An empty promises. Millennials will deliberately vote for

An article made public in Economist supporting lowering the voting age to 16 because it couldincrease youth turnout by getting young people to adapt to the political systemearly.  Adding more eligible voters isnot the answer to the civic malaise. Therefore, we shouldn’t motivate youngpeople to vote. The legal age for voting should not be lowered to 16. Thoughthere are different age range for same activities but one age range for voting,it shouldn’t trigger the reason to lower the voting age to 16. The voting age, infact, should be raised to 25 if need be.

Young people are less knowledgeable when it comes topolitical and economic issues. They cannot be trusted to make such an importantdecision that apparently, can put the country in chaos. They should not beallowed to vote at such age for their brains are still “technically developing,so aren’t yet fully matured.” (The Guardian)”How can you really make aninformed decision about what government you want when you’re not old enough tohave really “experienced” how the world works yet.” (The Guardian) Don’tMillennials have any clue on how the world functions and influences our decisionsso why give them the chance to vote? It is said that even a person in his/herearly 20s doesn’t have sufficient experience to make a substantial decision asimportant as the government.Again, it said that young people “tend to seevoting as a “choice” rather than a “duty” …” (Economist par. 4).

I stronglybelieve that voting should be by choice regardless of age differences. Somepoliticians may conclude that voting should be compulsory – which should bestrongly opposed.  Moreover, millennialsshouldn’t be allowed to vote whether it be made compulsory or not.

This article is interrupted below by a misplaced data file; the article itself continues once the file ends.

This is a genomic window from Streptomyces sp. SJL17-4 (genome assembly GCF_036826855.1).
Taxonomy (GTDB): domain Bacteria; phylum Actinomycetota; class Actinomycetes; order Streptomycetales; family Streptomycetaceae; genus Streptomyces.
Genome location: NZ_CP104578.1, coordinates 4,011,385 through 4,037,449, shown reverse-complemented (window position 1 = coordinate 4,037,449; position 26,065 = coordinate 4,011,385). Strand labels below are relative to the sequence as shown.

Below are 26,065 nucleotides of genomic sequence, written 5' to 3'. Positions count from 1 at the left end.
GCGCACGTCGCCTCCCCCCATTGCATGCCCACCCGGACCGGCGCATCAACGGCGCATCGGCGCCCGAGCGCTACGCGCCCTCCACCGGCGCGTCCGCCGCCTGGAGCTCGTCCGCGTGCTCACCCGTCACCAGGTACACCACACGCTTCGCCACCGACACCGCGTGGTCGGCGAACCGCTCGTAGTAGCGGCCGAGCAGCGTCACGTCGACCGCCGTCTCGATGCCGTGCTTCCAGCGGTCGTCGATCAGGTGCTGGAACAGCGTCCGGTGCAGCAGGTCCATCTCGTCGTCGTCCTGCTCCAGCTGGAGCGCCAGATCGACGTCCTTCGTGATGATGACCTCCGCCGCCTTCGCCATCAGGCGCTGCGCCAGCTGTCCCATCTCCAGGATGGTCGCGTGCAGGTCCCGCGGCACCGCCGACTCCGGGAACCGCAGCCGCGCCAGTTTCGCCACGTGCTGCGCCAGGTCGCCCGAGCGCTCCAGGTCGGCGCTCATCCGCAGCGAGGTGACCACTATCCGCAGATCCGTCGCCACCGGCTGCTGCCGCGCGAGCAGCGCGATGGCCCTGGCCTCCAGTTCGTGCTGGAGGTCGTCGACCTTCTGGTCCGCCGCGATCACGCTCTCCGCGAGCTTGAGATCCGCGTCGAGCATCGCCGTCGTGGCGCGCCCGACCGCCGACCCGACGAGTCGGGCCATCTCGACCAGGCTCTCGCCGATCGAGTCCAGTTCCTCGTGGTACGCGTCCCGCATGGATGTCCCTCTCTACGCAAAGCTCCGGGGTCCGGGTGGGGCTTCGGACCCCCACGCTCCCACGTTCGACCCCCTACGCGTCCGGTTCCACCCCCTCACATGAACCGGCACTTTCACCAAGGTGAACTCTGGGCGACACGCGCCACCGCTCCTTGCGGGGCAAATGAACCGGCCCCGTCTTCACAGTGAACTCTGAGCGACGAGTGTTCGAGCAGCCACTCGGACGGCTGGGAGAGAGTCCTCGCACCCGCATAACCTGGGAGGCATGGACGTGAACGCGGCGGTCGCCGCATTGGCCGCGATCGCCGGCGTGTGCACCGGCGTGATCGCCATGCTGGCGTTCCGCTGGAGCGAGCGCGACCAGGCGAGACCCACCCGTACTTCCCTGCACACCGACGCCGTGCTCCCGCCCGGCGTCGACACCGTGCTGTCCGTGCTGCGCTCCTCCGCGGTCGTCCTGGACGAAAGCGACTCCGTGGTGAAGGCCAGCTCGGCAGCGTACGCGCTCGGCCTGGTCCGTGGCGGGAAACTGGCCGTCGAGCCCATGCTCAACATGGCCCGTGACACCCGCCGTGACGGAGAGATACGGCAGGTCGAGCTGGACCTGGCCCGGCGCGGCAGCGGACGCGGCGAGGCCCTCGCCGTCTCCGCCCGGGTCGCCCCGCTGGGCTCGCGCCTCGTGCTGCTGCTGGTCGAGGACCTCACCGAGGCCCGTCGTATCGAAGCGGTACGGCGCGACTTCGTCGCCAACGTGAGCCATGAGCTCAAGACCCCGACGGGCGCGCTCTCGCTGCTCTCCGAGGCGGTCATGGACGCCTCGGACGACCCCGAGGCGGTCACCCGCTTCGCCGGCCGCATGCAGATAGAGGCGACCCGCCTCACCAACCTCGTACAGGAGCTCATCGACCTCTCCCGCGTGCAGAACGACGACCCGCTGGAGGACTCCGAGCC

As a matter of fact, young people tend to begullible and selfish regarding matters they have little or no knowledge about.Millennials can be easily persuaded to vote for a candidate based on ridiculousempty promises. Millennials will deliberately vote for a candidate they knowfor sure to be corrupt­­ – a candidate who isn’t fit to be an idealleader ­– because they supposedly share the same values. The article in Economist points out that loweringthe voting age to 16 would build up the voice of the young and would justifythat their opinion matters. I agree with this claim, but my point is the voiceof the young could be heard evidently in so many ways.

Best services for writing your paper according to Trustpilot

Premium Partner
From $18.00 per page
4,8 / 5
4,80
Writers Experience
4,80
Delivery
4,90
Support
4,70
Price
Recommended Service
From $13.90 per page
4,6 / 5
4,70
Writers Experience
4,70
Delivery
4,60
Support
4,60
Price
From $20.00 per page
4,5 / 5
4,80
Writers Experience
4,50
Delivery
4,40
Support
4,10
Price
* All Partners were chosen among 50+ writing services by our Customer Satisfaction Team

To think that loweringthe voting age to 16 would increase casted votes is clearly insane. Choosingthe right candidate for election matters so it would be advisable for thevoting age to remain as it legally is, 18.For the most part, voting age should not belowered to 16 to save the country from chaos. Voting at 16 would not make civiclife any easier nor will it change the system.

Most informed and matured peopleshould be the ones turning out because they genuinely care and understand thepolitical system. I believe a change in voting age can help to a certain limit inbringing forth a more informed electorate – and that is by lifting theeligible voting age, not lowering it.